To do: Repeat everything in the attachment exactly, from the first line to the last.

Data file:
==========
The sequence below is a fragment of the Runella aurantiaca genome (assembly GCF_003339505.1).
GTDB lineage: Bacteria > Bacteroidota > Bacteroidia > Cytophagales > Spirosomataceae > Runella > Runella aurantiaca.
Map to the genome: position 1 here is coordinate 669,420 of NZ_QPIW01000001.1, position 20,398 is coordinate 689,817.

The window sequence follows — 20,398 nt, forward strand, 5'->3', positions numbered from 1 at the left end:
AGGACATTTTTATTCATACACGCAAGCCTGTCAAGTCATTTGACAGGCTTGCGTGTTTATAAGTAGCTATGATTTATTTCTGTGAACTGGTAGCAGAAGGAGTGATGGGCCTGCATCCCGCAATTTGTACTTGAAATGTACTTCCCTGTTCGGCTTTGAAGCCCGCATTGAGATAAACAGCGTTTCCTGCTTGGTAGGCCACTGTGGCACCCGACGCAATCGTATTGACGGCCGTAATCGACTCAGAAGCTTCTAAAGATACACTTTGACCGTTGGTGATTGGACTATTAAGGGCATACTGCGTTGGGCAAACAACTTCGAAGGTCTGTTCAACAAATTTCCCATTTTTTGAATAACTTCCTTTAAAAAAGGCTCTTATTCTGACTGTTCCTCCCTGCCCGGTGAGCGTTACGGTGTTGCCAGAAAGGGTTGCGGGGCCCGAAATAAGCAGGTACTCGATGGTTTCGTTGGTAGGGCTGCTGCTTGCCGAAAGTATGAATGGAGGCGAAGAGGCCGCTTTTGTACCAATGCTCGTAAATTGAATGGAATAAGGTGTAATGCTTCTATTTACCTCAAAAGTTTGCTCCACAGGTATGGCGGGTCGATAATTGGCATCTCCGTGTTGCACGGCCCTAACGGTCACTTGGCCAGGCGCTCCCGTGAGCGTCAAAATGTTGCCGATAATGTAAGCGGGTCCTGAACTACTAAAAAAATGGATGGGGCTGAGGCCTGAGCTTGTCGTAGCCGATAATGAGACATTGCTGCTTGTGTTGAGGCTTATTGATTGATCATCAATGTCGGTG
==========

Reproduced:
The sequence below is a fragment of the Runella aurantiaca genome (assembly GCF_003339505.1).
GTDB lineage: Bacteria > Bacteroidota > Bacteroidia > Cytophagales > Spirosomataceae > Runella > Runella aurantiaca.
Map to the genome: position 1 here is coordinate 669,420 of NZ_QPIW01000001.1, position 20,398 is coordinate 689,817.

The window sequence follows — 20,398 nt, forward strand, 5'->3', positions numbered from 1 at the left end:
AGGACATTTTTATTCATACACGCAAGCCTGTCAAGTCATTTGACAGGCTTGCGTGTTTATAAGTAGCTATGATTTATTTCTGTGAACTGGTAGCAGAAGGAGTGATGGGCCTGCATCCCGCAATTTGTACTTGAAATGTACTTCCCTGTTCGGCTTTGAAGCCCGCATTGAGATAAACAGCGTTTCCTGCTTGGTAGGCCACTGTGGCACCCGACGCAATCGTATTGACGGCCGTAATCGACTCAGAAGCTTCTAAAGATACACTTTGACCGTTGGTGATTGGACTATTAAGGGCATACTGCGTTGGGCAAACAACTTCGAAGGTCTGTTCAACAAATTTCCCATTTTTTGAATAACTTCCTTTAAAAAAGGCTCTTATTCTGACTGTTCCTCCCTGCCCGGTGAGCGTTACGGTGTTGCCAGAAAGGGTTGCGGGGCCCGAAATAAGCAGGTACTCGATGGTTTCGTTGGTAGGGCTGCTGCTTGCCGAAAGTATGAATGGAGGCGAAGAGGCCGCTTTTGTACCAATGCTCGTAAATTGAATGGAATAAGGTGTAATGCTTCTATTTACCTCAAAAGTTTGCTCCACAGGTATGGCGGGTCGATAATTGGCATCTCCGTGTTGCACGGCCCTAACGGTCACTTGGCCAGGCGCTCCCGTGAGCGTCAAAATGTTGCCGATAATGTAAGCGGGTCCTGAACTACTAAAAAAATGGATGGGGCTGAGGCCTGAGCTTGTCGTAGCCGATAATGAGACATTGCTGCTTGTGTTGAGGCTTATTGATTGATCATCAATGTCGGTG